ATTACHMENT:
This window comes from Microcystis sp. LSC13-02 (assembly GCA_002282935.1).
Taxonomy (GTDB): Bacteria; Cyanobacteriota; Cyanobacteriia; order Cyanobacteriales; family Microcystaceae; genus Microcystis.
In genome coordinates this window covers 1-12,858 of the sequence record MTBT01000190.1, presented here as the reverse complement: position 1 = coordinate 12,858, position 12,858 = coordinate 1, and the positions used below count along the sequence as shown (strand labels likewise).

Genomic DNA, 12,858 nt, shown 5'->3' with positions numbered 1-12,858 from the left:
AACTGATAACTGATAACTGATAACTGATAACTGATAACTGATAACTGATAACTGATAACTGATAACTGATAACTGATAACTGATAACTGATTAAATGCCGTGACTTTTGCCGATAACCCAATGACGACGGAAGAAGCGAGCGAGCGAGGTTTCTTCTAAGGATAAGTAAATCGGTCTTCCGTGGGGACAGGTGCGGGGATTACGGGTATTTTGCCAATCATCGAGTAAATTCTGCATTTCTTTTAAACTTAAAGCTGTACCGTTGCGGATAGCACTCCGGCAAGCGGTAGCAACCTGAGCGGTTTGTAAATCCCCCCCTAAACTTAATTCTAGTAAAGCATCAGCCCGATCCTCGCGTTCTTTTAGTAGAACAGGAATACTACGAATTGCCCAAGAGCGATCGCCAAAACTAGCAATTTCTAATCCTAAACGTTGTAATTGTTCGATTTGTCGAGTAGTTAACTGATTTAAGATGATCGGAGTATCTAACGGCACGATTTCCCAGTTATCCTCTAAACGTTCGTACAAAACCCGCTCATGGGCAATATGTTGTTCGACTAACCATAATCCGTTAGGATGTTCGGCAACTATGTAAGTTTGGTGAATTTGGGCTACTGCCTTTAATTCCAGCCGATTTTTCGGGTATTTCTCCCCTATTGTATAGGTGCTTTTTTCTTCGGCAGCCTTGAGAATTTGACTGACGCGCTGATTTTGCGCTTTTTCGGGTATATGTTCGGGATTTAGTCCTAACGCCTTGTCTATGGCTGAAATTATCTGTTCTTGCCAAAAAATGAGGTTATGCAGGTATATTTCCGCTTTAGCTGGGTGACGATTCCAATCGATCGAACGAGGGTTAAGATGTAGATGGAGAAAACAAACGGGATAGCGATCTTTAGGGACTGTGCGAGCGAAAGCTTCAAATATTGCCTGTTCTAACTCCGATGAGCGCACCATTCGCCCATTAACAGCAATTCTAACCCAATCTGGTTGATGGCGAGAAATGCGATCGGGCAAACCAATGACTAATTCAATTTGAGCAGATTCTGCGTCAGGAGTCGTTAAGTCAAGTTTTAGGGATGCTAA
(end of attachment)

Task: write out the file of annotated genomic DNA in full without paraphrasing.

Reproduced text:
This window comes from Microcystis sp. LSC13-02 (assembly GCA_002282935.1).
Taxonomy (GTDB): Bacteria; Cyanobacteriota; Cyanobacteriia; order Cyanobacteriales; family Microcystaceae; genus Microcystis.
In genome coordinates this window covers 1-12,858 of the sequence record MTBT01000190.1, presented here as the reverse complement: position 1 = coordinate 12,858, position 12,858 = coordinate 1, and the positions used below count along the sequence as shown (strand labels likewise).

Genomic DNA, 12,858 nt, shown 5'->3' with positions numbered 1-12,858 from the left:
AACTGATAACTGATAACTGATAACTGATAACTGATAACTGATAACTGATAACTGATAACTGATAACTGATAACTGATAACTGATAACTGATTAAATGCCGTGACTTTTGCCGATAACCCAATGACGACGGAAGAAGCGAGCGAGCGAGGTTTCTTCTAAGGATAAGTAAATCGGTCTTCCGTGGGGACAGGTGCGGGGATTACGGGTATTTTGCCAATCATCGAGTAAATTCTGCATTTCTTTTAAACTTAAAGCTGTACCGTTGCGGATAGCACTCCGGCAAGCGGTAGCAACCTGAGCGGTTTGTAAATCCCCCCCTAAACTTAATTCTAGTAAAGCATCAGCCCGATCCTCGCGTTCTTTTAGTAGAACAGGAATACTACGAATTGCCCAAGAGCGATCGCCAAAACTAGCAATTTCTAATCCTAAACGTTGTAATTGTTCGATTTGTCGAGTAGTTAACTGATTTAAGATGATCGGAGTATCTAACGGCACGATTTCCCAGTTATCCTCTAAACGTTCGTACAAAACCCGCTCATGGGCAATATGTTGTTCGACTAACCATAATCCGTTAGGATGTTCGGCAACTATGTAAGTTTGGTGAATTTGGGCTACTGCCTTTAATTCCAGCCGATTTTTCGGGTATTTCTCCCCTATTGTATAGGTGCTTTTTTCTTCGGCAGCCTTGAGAATTTGACTGACGCGCTGATTTTGCGCTTTTTCGGGTATATGTTCGGGATTTAGTCCTAACGCCTTGTCTATGGCTGAAATTATCTGTTCTTGCCAAAAAATGAGGTTATGCAGGTATATTTCCGCTTTAGCTGGGTGACGATTCCAATCGATCGAACGAGGGTTAAGATGTAGATGGAGAAAACAAACGGGATAGCGATCTTTAGGGACTGTGCGAGCGAAAGCTTCAAATATTGCCTGTTCTAACTCCGATGAGCGCACCATTCGCCCATTAACAGCAATTCTAACCCAATCTGGTTGATGGCGAGAAATGCGATCGGGCAAACCAATGACTAATTCAATTTGAGCAGATTCTGCGTCAGGAGTCGTTAAGTCAAGTTTTAGGGATGCTAA